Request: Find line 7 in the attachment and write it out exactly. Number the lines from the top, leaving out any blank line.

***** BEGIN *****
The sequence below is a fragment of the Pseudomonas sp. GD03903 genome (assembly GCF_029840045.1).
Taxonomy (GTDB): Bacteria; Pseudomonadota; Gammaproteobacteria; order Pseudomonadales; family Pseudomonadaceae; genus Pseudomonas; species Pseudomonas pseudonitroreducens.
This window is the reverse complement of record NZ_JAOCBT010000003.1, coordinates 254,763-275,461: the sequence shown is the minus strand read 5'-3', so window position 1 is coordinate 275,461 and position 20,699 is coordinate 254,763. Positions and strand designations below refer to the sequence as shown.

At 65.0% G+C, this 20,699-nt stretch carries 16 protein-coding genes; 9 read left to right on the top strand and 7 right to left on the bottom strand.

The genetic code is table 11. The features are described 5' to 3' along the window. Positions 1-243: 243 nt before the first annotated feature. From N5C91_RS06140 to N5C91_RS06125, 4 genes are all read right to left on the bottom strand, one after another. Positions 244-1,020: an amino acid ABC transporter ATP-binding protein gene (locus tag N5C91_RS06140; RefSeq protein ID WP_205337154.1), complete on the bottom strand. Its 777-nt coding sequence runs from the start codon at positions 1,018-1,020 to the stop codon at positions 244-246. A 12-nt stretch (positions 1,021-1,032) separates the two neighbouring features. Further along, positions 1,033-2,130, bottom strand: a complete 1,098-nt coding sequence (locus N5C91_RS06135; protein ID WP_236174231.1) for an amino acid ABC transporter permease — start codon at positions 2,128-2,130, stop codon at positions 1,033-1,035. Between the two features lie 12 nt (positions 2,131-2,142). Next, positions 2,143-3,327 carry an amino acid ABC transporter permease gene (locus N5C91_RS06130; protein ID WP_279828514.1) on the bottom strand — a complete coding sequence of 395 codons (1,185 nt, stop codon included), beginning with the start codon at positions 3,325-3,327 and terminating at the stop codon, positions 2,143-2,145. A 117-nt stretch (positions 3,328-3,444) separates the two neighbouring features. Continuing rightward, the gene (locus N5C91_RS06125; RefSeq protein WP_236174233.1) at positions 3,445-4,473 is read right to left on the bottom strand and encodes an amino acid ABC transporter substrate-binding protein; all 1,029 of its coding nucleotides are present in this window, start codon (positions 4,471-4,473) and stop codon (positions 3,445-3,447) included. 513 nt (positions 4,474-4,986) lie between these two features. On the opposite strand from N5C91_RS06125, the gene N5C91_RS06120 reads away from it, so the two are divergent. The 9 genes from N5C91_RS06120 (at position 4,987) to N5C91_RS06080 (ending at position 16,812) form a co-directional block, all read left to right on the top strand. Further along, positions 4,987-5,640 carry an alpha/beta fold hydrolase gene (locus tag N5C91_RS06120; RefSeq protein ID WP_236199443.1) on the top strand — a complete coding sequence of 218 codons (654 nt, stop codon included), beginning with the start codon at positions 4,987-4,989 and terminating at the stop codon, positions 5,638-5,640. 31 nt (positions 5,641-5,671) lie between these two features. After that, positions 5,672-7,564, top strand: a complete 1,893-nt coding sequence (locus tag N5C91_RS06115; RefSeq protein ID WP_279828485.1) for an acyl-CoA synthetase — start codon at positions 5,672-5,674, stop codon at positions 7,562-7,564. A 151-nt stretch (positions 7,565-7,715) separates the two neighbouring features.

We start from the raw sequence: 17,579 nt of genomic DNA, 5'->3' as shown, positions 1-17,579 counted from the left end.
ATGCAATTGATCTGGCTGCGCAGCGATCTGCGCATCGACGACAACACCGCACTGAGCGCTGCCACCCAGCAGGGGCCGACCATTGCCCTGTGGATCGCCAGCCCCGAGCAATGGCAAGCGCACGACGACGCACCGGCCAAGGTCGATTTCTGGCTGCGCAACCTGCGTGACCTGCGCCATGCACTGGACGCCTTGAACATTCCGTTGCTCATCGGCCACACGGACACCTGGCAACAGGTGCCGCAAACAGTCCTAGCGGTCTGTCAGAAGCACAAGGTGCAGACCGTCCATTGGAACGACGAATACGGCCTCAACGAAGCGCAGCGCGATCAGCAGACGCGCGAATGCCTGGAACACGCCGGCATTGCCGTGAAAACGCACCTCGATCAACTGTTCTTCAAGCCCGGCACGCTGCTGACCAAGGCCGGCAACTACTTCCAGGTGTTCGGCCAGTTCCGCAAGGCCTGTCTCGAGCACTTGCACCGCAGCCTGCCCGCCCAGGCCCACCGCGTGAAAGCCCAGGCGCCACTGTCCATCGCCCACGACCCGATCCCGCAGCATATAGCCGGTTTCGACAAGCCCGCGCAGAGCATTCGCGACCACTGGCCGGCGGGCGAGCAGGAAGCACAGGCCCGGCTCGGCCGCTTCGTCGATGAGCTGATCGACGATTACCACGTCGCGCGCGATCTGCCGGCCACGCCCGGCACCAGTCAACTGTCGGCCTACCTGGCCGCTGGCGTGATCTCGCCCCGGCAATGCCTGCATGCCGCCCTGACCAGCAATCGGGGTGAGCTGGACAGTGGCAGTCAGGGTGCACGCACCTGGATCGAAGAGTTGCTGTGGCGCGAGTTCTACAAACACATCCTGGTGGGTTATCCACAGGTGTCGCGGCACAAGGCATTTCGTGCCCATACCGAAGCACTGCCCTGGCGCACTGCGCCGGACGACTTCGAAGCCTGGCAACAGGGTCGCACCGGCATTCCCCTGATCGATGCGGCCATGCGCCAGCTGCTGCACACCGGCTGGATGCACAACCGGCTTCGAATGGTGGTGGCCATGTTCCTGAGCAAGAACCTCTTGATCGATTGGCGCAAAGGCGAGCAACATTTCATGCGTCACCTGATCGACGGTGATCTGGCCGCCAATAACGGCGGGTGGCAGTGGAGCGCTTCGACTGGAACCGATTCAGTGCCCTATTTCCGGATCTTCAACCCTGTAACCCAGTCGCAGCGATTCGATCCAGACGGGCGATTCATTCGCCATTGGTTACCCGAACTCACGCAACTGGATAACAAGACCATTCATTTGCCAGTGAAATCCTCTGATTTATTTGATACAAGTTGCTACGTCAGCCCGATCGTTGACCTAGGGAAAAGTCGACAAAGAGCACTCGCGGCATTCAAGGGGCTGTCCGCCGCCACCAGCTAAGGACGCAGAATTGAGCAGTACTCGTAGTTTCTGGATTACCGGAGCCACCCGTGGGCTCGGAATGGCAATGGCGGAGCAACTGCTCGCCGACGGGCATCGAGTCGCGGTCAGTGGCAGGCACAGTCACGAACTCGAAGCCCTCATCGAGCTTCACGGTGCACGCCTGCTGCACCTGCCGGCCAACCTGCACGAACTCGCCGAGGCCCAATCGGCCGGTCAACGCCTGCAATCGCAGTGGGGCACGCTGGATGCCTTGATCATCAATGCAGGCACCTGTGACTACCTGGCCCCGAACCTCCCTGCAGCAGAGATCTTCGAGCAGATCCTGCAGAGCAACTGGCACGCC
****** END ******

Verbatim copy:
ATGCAATTGATCTGGCTGCGCAGCGATCTGCGCATCGACGACAACACCGCACTGAGCGCTGCCACCCAGCAGGGGCCGACCATTGCCCTGTGGATCGCCAGCCCCGAGCAATGGCAAGCGCACGACGACGCACCGGCCAAGGTCGATTTCTGGCTGCGCAACCTGCGTGACCTGCGCCATGCACTGGACGCCTTGAACATTCCGTTGCTCATCGGCCACACGGACACCTGGCAACAGGTGCCGCAAACAGTCCTAGCGGTCTGTCAGAAGCACAAGGTGCAGACCGTCCATTGGAACGACGAATACGGCCTCAACGAAGCGCAGCGCGATCAGCAGACGCGCGAATGCCTGGAACACGCCGGCATTGCCGTGAAAACGCACCTCGATCAACTGTTCTTCAAGCCCGGCACGCTGCTGACCAAGGCCGGCAACTACTTCCAGGTGTTCGGCCAGTTCCGCAAGGCCTGTCTCGAGCACTTGCACCGCAGCCTGCCCGCCCAGGCCCACCGCGTGAAAGCCCAGGCGCCACTGTCCATCGCCCACGACCCGATCCCGCAGCATATAGCCGGTTTCGACAAGCCCGCGCAGAGCATTCGCGACCACTGGCCGGCGGGCGAGCAGGAAGCACAGGCCCGGCTCGGCCGCTTCGTCGATGAGCTGATCGACGATTACCACGTCGCGCGCGATCTGCCGGCCACGCCCGGCACCAGTCAACTGTCGGCCTACCTGGCCGCTGGCGTGATCTCGCCCCGGCAATGCCTGCATGCCGCCCTGACCAGCAATCGGGGTGAGCTGGACAGTGGCAGTCAGGGTGCACGCACCTGGATCGAAGAGTTGCTGTGGCGCGAGTTCTACAAACACATCCTGGTGGGTTATCCACAGGTGTCGCGGCACAAGGCATTTCGTGCCCATACCGAAGCACTGCCCTGGCGCACTGCGCCGGACGACTTCGAAGCCTGGCAACAGGGTCGCACCGGCATTCCCCTGATCGATGCGGCCATGCGCCAGCTGCTGCACACCGGCTGGATGCACAACCGGCTTCGAATGGTGGTGGCCATGTTCCTGAGCAAGAACCTCTTGATCGATTGGCGCAAAGGCGAGCAACATTTCATGCGTCACCTGATCGACGGTGATCTGGCCGCCAATAACGGCGGGTGGCAGTGGAGCGCTTCGACTGGAACCGATTCAGTGCCCTATTTCCGGATCTTCAACCCTGTAACCCAGTCGCAGCGATTCGATCCAGACGGGCGATTCATTCGCCATTGGTTACCCGAACTCACGCAACTGGATAACAAGACCATTCATTTGCCAGTGAAATCCTCTGATTTATTTGATACAAGTTGCTACGTCAGCCCGATCGTTGACCTAGGGAAAAGTCGACAAAGAGCACTCGCGGCATTCAAGGGGCTGTCCGCCGCCACCAGCTAAGGACGCAGAATTGAGCAGTACTCGTAGTTTCTGGATTACCGGAGCCACCCGTGGGCTCGGAATGGCAATGGCGGAGCAACTGCTCGCCGACGGGCATCGAGTCGCGGTCAGTGGCAGGCACAGTCACGAACTCGAAGCCCTCATCGAGCTTCACGGTGCACGCCTGCTGCACCTGCCGGCCAACCTGCACGAACTCGCCGAGGCCCAATCGGCCGGTCAACGCCTGCAATCGCAGTGGGGCACGCTGGATGCCTTGATCATCAATGCAGGCACCTGTGACTACCTGGCCCCGAACCTCCCTGCAGCAGAGATCTTCGAGCAGATCCTGCAGAGCAACTGGCACGCC